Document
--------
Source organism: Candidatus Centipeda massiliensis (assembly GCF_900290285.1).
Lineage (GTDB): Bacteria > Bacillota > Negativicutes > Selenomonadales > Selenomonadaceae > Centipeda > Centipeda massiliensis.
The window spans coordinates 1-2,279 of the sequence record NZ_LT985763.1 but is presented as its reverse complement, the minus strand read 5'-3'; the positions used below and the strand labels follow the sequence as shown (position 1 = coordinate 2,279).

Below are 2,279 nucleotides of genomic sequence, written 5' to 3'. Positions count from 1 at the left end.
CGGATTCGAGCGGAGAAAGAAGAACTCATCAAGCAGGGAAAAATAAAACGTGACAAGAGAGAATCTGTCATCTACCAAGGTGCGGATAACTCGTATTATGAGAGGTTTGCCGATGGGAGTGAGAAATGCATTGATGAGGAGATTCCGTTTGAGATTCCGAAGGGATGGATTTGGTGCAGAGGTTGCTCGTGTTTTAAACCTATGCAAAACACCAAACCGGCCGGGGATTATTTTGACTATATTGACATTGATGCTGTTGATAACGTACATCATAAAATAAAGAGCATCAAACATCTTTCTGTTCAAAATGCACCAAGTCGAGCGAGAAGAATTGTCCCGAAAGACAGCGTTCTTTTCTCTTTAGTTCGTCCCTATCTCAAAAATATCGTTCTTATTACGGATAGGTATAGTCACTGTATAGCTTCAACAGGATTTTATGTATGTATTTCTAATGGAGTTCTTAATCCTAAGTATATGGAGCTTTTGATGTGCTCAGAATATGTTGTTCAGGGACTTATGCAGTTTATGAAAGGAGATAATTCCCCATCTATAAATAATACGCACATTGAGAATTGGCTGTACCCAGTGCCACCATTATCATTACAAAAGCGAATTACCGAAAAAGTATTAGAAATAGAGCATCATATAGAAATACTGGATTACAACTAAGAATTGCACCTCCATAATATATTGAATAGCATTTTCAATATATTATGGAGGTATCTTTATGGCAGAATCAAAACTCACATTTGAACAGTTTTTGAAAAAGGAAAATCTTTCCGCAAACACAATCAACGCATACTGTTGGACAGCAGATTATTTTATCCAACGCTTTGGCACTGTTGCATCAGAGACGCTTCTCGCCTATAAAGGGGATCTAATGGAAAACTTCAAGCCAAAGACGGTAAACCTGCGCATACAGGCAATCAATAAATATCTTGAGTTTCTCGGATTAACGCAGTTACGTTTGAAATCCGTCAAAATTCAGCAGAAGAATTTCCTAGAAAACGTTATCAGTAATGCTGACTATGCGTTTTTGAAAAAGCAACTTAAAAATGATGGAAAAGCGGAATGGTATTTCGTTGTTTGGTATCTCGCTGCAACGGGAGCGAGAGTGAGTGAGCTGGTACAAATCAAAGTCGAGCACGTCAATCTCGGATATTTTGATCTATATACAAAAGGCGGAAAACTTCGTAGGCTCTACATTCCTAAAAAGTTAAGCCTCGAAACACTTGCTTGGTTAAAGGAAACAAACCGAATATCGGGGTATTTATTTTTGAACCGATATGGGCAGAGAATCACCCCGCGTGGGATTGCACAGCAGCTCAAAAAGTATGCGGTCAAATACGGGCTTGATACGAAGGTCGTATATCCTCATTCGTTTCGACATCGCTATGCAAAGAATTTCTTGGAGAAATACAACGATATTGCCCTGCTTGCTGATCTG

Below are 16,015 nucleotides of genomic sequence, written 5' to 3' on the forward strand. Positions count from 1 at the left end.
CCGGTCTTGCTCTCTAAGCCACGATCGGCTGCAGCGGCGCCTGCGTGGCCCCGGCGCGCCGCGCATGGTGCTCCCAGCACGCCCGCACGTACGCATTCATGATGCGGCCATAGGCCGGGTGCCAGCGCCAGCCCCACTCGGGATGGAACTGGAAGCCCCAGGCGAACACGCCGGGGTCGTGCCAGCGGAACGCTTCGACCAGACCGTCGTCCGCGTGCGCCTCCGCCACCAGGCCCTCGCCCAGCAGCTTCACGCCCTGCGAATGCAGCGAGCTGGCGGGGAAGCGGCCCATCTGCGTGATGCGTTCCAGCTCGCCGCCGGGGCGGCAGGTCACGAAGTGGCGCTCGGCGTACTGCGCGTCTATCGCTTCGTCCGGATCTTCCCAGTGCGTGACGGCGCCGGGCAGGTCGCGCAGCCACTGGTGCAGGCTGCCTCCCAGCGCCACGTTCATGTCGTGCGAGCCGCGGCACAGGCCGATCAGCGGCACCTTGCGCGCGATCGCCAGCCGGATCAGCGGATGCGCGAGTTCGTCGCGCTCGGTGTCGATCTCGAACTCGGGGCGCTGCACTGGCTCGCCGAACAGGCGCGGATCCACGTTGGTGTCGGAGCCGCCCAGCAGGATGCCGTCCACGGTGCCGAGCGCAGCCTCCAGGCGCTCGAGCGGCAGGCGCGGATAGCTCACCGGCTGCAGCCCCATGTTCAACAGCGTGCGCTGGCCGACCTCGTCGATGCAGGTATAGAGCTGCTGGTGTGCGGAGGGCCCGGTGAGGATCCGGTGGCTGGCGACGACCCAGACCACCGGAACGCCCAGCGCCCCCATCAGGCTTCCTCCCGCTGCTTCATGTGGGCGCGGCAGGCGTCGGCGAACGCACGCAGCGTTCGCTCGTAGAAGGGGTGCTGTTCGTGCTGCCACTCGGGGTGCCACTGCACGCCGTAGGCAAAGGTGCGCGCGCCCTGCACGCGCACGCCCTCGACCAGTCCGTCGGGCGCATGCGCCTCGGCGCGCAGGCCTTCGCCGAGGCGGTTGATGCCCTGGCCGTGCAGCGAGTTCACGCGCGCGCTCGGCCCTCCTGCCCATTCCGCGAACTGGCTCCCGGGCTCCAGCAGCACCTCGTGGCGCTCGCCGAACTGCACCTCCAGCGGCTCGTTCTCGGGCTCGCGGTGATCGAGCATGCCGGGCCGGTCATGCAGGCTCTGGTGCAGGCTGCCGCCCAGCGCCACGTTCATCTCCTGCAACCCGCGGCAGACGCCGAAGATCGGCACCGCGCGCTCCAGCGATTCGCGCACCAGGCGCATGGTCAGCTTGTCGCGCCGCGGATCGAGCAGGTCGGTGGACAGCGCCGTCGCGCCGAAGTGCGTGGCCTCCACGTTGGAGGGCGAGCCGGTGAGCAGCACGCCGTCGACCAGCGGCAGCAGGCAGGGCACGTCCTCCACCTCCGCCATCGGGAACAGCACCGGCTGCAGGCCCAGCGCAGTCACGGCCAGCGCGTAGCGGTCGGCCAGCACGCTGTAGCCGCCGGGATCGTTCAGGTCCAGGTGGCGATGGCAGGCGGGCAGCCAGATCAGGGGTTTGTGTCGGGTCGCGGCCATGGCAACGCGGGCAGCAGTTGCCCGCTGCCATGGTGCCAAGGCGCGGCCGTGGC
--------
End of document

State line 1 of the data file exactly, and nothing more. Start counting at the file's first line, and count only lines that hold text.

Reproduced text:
Source organism: Candidatus Centipeda massiliensis (assembly GCF_900290285.1).